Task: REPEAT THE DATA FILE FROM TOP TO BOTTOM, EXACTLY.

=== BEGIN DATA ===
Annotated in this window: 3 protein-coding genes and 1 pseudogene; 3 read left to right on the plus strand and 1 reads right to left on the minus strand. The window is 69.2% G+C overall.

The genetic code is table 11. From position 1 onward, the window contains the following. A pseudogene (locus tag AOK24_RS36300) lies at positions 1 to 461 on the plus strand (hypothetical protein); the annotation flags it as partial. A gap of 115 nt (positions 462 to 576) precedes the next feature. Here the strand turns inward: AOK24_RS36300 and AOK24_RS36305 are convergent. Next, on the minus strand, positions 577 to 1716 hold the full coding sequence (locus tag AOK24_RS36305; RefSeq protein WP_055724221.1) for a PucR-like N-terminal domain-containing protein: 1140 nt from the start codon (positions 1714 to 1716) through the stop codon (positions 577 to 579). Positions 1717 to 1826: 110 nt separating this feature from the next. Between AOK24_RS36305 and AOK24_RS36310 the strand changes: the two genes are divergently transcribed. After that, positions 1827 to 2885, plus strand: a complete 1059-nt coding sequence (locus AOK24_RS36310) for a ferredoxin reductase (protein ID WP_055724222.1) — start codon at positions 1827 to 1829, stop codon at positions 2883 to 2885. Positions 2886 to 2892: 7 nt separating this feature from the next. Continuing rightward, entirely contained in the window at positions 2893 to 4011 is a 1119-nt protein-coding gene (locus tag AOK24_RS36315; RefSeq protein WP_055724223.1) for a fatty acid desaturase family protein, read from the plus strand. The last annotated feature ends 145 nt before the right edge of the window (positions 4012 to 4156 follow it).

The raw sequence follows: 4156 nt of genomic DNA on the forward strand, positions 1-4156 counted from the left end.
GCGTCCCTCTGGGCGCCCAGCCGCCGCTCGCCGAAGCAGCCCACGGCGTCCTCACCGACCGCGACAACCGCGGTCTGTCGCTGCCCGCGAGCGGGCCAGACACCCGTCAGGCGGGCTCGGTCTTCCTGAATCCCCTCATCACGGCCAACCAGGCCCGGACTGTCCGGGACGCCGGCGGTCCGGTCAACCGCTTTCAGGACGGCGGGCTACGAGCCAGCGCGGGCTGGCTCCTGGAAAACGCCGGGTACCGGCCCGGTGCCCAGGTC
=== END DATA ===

Annotated in this window: 3 protein-coding genes and 1 pseudogene; 3 read left to right on the plus strand and 1 reads right to left on the minus strand. The window is 69.2% G+C overall.

The genetic code is table 11. From position 1 onward, the window contains the following. A pseudogene (locus tag AOK24_RS36300) lies at positions 1 to 461 on the plus strand (hypothetical protein); the annotation flags it as partial. A gap of 115 nt (positions 462 to 576) precedes the next feature. Here the strand turns inward: AOK24_RS36300 and AOK24_RS36305 are convergent. Next, on the minus strand, positions 577 to 1716 hold the full coding sequence (locus tag AOK24_RS36305; RefSeq protein WP_055724221.1) for a PucR-like N-terminal domain-containing protein: 1140 nt from the start codon (positions 1714 to 1716) through the stop codon (positions 577 to 579). Positions 1717 to 1826: 110 nt separating this feature from the next. Between AOK24_RS36305 and AOK24_RS36310 the strand changes: the two genes are divergently transcribed. After that, positions 1827 to 2885, plus strand: a complete 1059-nt coding sequence (locus AOK24_RS36310) for a ferredoxin reductase (protein ID WP_055724222.1) — start codon at positions 1827 to 1829, stop codon at positions 2883 to 2885. Positions 2886 to 2892: 7 nt separating this feature from the next. Continuing rightward, entirely contained in the window at positions 2893 to 4011 is a 1119-nt protein-coding gene (locus tag AOK24_RS36315; RefSeq protein WP_055724223.1) for a fatty acid desaturase family protein, read from the plus strand. The last annotated feature ends 145 nt before the right edge of the window (positions 4012 to 4156 follow it).

The raw sequence follows: 4156 nt of genomic DNA on the forward strand, positions 1-4156 counted from the left end.
GCGTCCCTCTGGGCGCCCAGCCGCCGCTCGCCGAAGCAGCCCACGGCGTCCTCACCGACCGCGACAACCGCGGTCTGTCGCTGCCCGCGAGCGGGCCAGACACCCGTCAGGCGGGCTCGGTCTTCCTGAATCCCCTCATCACGGCCAACCAGGCCCGGACTGTCCGGGACGCCGGCGGTCCGGTCAACCGCTTTCAGGACGGCGGGCTACGAGCCAGCGCGGGCTGGCTCCTGGAAAACGCCGGGTACCGGCCCGGTGCCCAGGTC